Hayfield, Derbyshire Sunday April 3rd 2016

Today’s Walk

Strenuous Leader: Rowland Nock   Distance: 11.5 miles

Total climbing for the day approximately 600 metres (2,000 Feet)
This classic high hill walk retraces the route of the famous mass trespass onto Kinder Scout on 24th April 1932. Please bear in mind the walk does include some ford crossings.
Having passed the memorial plaque at Bowden Bridge on the River Kinder we head up via Kinder Reservoir and William Clough onto the Kinder plateau. The Pennine Way is then followed, passing the dramatic Kinder Downfall, and topping out at Kinder Low (633m). We descend towards Edale Cross then heading west to Coldwell Clough, and contouring round Elle Bank we pick up the River Kinder back to Hayfield.
With a bit of luck there should be time for a quick well-earned cuppa or a pint (hopefully)!

Moderate/leisurely Leader: Joan McGlinchey   Distance : 6.50 miles

This is a challenging walk in more ways than one !!
The 1st part of our walk starts as we head towards the Quarry and Stones House. Then we have a very steep hill to climb, which we will take slowly- (It’s not called the High Peak District for nothing). This heads towards the Sheepford and Kinderlow End. Before we reach Kinderlow End we bear to the right and make our way to the Valve Chamber and Stony Ford. We start the second part of our walk here. This is where you will have to bear with me, as the second part that we walked turned out to be unsuitable. So, today’s 2nd part has not been recced – sorry.
We will head toward Coldwell Clough, and continue making our way down to Hayfield going past part of the wood at Elle Bank, then Stubbs Farm and Highgate head.

Easy Leader: Jackie Gudgeon   Distance : 5-5.5 miles

We leave the coach park in Hayfield to set off east through the village and then along the River Sett and past the camp site at Bowden Bridge,- fairly flat for just over a mile. We then turn south along a metalled lane, turning off onto a rough track which climbs steadily, with Mount Famine and South Head looming ahead. Don’t worry we are not going to climb either of these, but reach a col just before these impressive hills, by Higher Heys Farm. Lunch will be up here at our highest point of the walk, on whichever side of the wall is the most sheltered, with stunning views either way. Dropping down now into the valley to cross the A624 at Peep-o-Day, followed by a slight uphill before following the contours past Far Phoside to Phoside Farm. Here we have a choice! We can climb a little higher to almost reach the TV Station tower, followed by a long descent to the Sett Valley Trail in Birch Vale, or we can carry on past Ridge Top to descend into the valley a little nearer to Hayfield. Depends how we feel at the time.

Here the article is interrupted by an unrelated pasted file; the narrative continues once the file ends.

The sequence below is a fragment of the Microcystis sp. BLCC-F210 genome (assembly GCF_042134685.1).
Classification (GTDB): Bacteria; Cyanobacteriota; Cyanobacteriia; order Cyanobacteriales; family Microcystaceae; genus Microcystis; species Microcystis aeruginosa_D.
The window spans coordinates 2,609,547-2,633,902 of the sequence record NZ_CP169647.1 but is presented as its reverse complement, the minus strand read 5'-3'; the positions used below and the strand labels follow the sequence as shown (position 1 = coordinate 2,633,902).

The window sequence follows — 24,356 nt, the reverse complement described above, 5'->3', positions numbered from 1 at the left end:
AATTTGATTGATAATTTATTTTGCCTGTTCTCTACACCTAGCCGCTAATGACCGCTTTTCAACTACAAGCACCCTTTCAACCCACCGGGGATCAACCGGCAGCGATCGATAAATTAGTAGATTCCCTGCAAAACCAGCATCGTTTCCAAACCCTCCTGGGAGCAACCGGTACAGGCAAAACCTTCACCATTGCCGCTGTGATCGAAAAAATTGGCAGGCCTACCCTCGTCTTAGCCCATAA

Notes On The Area

The pretty name and rural setting disguise Hayfield’s industrial past; the village once hummed and rattled to the sound of cotton and paper mills, calico printing and dye works. It also resounded to marching feet and cries of protest when in 1830 a mob of 1,000 mill workers gathered to demand a living wage and were dispersed by hussars. Eleven men appeared at Derby Assizes as a result but the cotton industry was in terminal decline and all the anger was in vain.

We ramblers owe much to the famous “mass trepass” of ramblers onto Kinder Scout which took place a century later on 24th April 1932 in order to gain access to the hills. The starting point was Hayfield. It was a peaceful protest, but politically explosive. About 500 walkers took part, climbing the public footpath out of Hayfield to William Clough. A brief scuffle took place when the protestors left the path and were met by a group of gamekeepers on Sandy Heys, but there was no real confrontation and nobody bothered to trespass to the top of Kinder. Even so, six protestors were arrested and thrown into the old Hayfield lock-up on Market Street. They duly appeared at Derby Assizes and were sentenced to up to six months in gaol, which resulted in a publicity bonanza for the ramblers and ensured a place in history for Hayfield and the “right to roam”.

Despite the occasional flurries of excitement, Hayfield is now a peaceful little village, catering for tourists of all kinds. Serious walkers head east out of the village, up and over the green foothills to the russet expanse of the Kinder plateau. Families and easier-going ramblers head west along the Sett Valley Trail towards New Mills. The car park at the start of this three-mile trail, separated from the main village by the A624, was once the railway station, and the trail itself follows the course of the single-track line. In its heyday thousands of day visitors arrived here from Manchester via the New Mills branch line. Hayfield marked the end of the mill towns and the start of the countryside.

The Kinder Downfall is often a focus for ramblers on Kinder Scout – and rightly so – a chasm of dark gritstone topped by blocks and flattened boulders into which the peaty waters of the Kinder River plunge. If a west or south-westerly gale happens to be blowing, you may witness the waterfall being blasted back in a plume of spray, drenching passers-by above! Equally spectacular are the effects of prolonged freezing when the cascade attracts ice climbers.